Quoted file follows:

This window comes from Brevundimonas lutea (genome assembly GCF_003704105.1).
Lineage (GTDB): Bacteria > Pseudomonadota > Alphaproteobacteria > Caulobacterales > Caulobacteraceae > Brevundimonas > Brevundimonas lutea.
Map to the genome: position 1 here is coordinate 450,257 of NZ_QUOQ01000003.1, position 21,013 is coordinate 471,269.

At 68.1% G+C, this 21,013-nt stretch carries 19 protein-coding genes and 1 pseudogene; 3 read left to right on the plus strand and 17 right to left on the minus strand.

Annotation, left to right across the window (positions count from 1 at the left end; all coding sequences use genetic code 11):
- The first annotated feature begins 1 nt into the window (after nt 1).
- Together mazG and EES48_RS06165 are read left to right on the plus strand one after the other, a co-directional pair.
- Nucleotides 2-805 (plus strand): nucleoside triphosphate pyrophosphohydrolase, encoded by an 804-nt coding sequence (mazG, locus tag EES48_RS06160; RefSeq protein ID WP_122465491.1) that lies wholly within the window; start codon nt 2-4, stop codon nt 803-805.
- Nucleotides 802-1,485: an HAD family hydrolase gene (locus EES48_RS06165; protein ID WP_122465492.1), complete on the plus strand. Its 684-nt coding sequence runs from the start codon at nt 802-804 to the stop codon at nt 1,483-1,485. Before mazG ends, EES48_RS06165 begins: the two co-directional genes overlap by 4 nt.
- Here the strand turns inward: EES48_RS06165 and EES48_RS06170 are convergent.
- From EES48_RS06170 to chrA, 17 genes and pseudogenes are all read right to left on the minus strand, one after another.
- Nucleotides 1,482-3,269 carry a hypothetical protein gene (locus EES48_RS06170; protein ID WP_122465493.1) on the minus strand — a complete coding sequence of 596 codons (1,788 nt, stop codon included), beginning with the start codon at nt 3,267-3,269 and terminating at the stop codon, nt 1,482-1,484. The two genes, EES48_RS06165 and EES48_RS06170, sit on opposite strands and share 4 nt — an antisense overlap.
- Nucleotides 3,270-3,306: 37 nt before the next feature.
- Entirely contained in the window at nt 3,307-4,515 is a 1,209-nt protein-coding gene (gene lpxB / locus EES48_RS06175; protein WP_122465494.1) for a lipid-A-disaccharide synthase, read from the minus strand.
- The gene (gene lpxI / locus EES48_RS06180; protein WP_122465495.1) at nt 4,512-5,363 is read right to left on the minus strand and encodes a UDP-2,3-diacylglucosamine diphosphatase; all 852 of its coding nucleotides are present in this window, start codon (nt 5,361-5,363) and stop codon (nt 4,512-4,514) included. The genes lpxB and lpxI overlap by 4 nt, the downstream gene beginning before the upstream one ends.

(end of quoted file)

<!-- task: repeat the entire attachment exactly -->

This window comes from Brevundimonas lutea (genome assembly GCF_003704105.1).
Lineage (GTDB): Bacteria > Pseudomonadota > Alphaproteobacteria > Caulobacterales > Caulobacteraceae > Brevundimonas > Brevundimonas lutea.
Map to the genome: position 1 here is coordinate 450,257 of NZ_QUOQ01000003.1, position 21,013 is coordinate 471,269.

At 68.1% G+C, this 21,013-nt stretch carries 19 protein-coding genes and 1 pseudogene; 3 read left to right on the plus strand and 17 right to left on the minus strand.

Annotation, left to right across the window (positions count from 1 at the left end; all coding sequences use genetic code 11):
- The first annotated feature begins 1 nt into the window (after nt 1).
- Together mazG and EES48_RS06165 are read left to right on the plus strand one after the other, a co-directional pair.
- Nucleotides 2-805 (plus strand): nucleoside triphosphate pyrophosphohydrolase, encoded by an 804-nt coding sequence (mazG, locus tag EES48_RS06160; RefSeq protein ID WP_122465491.1) that lies wholly within the window; start codon nt 2-4, stop codon nt 803-805.
- Nucleotides 802-1,485: an HAD family hydrolase gene (locus EES48_RS06165; protein ID WP_122465492.1), complete on the plus strand. Its 684-nt coding sequence runs from the start codon at nt 802-804 to the stop codon at nt 1,483-1,485. Before mazG ends, EES48_RS06165 begins: the two co-directional genes overlap by 4 nt.
- Here the strand turns inward: EES48_RS06165 and EES48_RS06170 are convergent.
- From EES48_RS06170 to chrA, 17 genes and pseudogenes are all read right to left on the minus strand, one after another.
- Nucleotides 1,482-3,269 carry a hypothetical protein gene (locus EES48_RS06170; protein ID WP_122465493.1) on the minus strand — a complete coding sequence of 596 codons (1,788 nt, stop codon included), beginning with the start codon at nt 3,267-3,269 and terminating at the stop codon, nt 1,482-1,484. The two genes, EES48_RS06165 and EES48_RS06170, sit on opposite strands and share 4 nt — an antisense overlap.
- Nucleotides 3,270-3,306: 37 nt before the next feature.
- Entirely contained in the window at nt 3,307-4,515 is a 1,209-nt protein-coding gene (gene lpxB / locus EES48_RS06175; protein WP_122465494.1) for a lipid-A-disaccharide synthase, read from the minus strand.
- The gene (gene lpxI / locus EES48_RS06180; protein WP_122465495.1) at nt 4,512-5,363 is read right to left on the minus strand and encodes a UDP-2,3-diacylglucosamine diphosphatase; all 852 of its coding nucleotides are present in this window, start codon (nt 5,361-5,363) and stop codon (nt 4,512-4,514) included. The genes lpxB and lpxI overlap by 4 nt, the downstream gene beginning before the upstream one ends.